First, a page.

The ability to control the environment inside the factory, to use the most up-to-date digital design and manufacturing tools and to work under the strict quality control rules of the manufacturing industry, are key to the advantages of modular construction. Removing much of the work from open-air building sites – frequently wet and windy or too hot, often hazardous and always unpredictable environments – should make it quicker to construct a building, boosting productivity while also making it much safer and improving the final quality of the product.
“Digital is key to this,” Peter Flint, chief executive of buildings and places at engineering infrastructure giant AECOM, told The Engineer. “It’s the ability for us to design in a 3D environment and the ability to send a design straight to manufacturing, that allows us do this properly. The key thing you want to do is create fabulous homes to a higher quality than currently, in a safe factory environment, and digital design is the tool that will enable us to do that.”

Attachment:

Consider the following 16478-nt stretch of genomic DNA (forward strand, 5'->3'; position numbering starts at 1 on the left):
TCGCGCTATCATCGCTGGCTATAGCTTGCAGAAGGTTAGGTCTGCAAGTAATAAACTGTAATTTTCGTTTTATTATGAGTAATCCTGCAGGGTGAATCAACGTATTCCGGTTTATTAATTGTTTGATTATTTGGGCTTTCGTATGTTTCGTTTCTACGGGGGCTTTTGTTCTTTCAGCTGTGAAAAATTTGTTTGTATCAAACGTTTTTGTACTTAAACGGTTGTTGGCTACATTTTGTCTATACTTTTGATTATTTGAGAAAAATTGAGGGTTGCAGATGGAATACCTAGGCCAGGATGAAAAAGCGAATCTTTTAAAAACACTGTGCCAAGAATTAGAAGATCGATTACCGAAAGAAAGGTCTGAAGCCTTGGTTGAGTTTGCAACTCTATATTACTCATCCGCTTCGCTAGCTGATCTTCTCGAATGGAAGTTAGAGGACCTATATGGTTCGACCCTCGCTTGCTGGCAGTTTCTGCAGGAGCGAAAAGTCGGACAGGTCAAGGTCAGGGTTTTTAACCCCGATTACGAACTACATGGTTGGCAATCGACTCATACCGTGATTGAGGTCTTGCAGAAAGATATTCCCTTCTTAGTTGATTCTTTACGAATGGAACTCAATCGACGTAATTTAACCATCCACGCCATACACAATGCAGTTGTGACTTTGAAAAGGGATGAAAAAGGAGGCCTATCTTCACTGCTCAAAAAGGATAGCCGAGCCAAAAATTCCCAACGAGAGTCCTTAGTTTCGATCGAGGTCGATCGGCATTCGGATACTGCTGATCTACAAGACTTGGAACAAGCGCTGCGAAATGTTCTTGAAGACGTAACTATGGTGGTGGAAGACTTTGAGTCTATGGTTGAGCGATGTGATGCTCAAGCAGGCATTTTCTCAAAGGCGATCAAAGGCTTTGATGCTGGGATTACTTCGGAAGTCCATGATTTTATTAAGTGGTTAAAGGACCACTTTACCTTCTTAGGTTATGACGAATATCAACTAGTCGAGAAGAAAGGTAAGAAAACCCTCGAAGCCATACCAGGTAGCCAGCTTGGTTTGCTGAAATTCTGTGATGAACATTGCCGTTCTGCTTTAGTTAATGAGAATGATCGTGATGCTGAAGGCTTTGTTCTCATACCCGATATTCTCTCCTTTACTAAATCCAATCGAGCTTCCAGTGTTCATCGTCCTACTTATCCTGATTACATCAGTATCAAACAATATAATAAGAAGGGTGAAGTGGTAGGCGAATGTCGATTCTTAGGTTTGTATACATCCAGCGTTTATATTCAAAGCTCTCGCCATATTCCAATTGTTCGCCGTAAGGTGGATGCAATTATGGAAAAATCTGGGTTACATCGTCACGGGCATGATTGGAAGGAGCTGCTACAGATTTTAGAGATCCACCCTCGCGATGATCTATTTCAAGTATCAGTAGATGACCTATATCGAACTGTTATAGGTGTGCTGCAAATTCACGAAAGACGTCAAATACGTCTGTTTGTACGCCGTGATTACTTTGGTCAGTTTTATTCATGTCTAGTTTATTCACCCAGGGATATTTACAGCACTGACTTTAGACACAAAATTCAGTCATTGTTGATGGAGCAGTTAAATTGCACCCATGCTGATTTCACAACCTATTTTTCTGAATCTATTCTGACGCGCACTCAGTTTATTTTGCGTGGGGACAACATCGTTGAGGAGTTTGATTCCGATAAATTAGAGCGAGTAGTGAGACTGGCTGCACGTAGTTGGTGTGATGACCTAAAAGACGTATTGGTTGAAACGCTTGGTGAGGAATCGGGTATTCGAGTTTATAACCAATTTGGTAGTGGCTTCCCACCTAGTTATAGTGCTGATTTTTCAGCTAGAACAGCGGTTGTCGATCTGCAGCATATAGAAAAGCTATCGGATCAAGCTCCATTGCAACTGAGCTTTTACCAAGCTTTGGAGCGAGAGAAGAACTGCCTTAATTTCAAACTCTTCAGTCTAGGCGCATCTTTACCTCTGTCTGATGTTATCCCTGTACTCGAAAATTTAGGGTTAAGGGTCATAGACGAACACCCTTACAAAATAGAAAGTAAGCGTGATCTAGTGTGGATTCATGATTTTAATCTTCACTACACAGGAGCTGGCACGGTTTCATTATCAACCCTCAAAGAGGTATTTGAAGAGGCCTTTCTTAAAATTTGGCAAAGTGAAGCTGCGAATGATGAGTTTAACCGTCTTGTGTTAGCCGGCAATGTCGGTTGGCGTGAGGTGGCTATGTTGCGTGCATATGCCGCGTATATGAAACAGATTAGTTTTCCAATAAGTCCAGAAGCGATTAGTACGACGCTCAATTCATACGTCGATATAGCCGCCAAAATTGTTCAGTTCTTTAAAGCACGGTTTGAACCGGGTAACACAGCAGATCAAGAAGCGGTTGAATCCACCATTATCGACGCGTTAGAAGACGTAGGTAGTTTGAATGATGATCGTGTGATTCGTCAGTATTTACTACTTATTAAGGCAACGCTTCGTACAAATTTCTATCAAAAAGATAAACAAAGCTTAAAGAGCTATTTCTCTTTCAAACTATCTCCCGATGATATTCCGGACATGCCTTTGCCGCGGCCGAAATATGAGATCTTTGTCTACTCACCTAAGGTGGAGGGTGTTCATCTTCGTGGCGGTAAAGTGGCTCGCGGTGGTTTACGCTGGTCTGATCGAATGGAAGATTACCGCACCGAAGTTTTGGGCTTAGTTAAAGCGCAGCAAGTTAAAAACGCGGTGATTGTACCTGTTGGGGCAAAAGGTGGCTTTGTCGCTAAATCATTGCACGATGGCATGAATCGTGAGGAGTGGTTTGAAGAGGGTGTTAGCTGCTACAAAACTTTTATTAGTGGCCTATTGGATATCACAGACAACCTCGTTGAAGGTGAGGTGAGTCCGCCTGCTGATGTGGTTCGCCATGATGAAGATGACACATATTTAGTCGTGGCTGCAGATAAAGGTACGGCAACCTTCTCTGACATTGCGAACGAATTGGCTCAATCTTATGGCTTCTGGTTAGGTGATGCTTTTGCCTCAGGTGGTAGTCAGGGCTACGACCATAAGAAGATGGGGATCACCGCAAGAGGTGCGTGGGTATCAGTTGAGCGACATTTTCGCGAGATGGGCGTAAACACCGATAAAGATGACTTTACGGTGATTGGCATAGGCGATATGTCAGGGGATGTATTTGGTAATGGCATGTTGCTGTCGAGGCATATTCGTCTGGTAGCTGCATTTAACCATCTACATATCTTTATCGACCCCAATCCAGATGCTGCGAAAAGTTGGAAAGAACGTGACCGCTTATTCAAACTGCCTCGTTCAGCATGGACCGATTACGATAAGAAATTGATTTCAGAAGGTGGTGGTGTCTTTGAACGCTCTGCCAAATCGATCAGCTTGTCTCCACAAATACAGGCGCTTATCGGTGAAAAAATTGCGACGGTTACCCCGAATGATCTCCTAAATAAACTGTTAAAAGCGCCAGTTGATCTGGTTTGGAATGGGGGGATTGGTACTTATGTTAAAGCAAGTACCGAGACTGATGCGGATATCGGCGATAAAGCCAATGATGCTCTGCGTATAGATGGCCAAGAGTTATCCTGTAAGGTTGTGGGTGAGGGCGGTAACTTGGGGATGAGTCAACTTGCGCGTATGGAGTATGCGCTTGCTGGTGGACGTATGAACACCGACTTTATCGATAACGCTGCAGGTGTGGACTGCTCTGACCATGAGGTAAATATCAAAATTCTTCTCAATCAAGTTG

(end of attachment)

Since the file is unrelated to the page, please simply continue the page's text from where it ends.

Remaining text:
AECOM is active in the residential construction sector and favours a type of modular construction known as volumetric. Where much modular construction involves the manufacture of panels in a factory –whether these are wall, floor or ceiling – which are transported to the site as a flat pack and assembled accordingly, volumetric modular construction manufactures rooms – more like the portable classrooms that many of us who were educated in the 1980s will be familiar with – which are transported to site on the back of a trailer.
In AECOM’s case, these modules would be large: Flint explained that its prototype two-bedroom apartment is assembled from two modules. “You’re building a box, you’re fitting out, and you’re cladding it,” he said. “The boxes are built in the factory, finished. Then they are wrapped up, protected, lifted into place, and you need to do a little bit of work connecting up and joining them together: sit them on the slab in the right location, plug into services, and where the boxes join there is a little bit of site work required just to seal it up and finish the junction.” This level of off-site finishing allows as much of the building as possible to be made under high-quality, high-precision, controlled conditions, he explained. AECOM uses a lightweight, steel-framed structure to keep the weight of the finished modules low enough for them to be lifted and transported easily; weight having previously been a stumbling-block for the volumetric approach.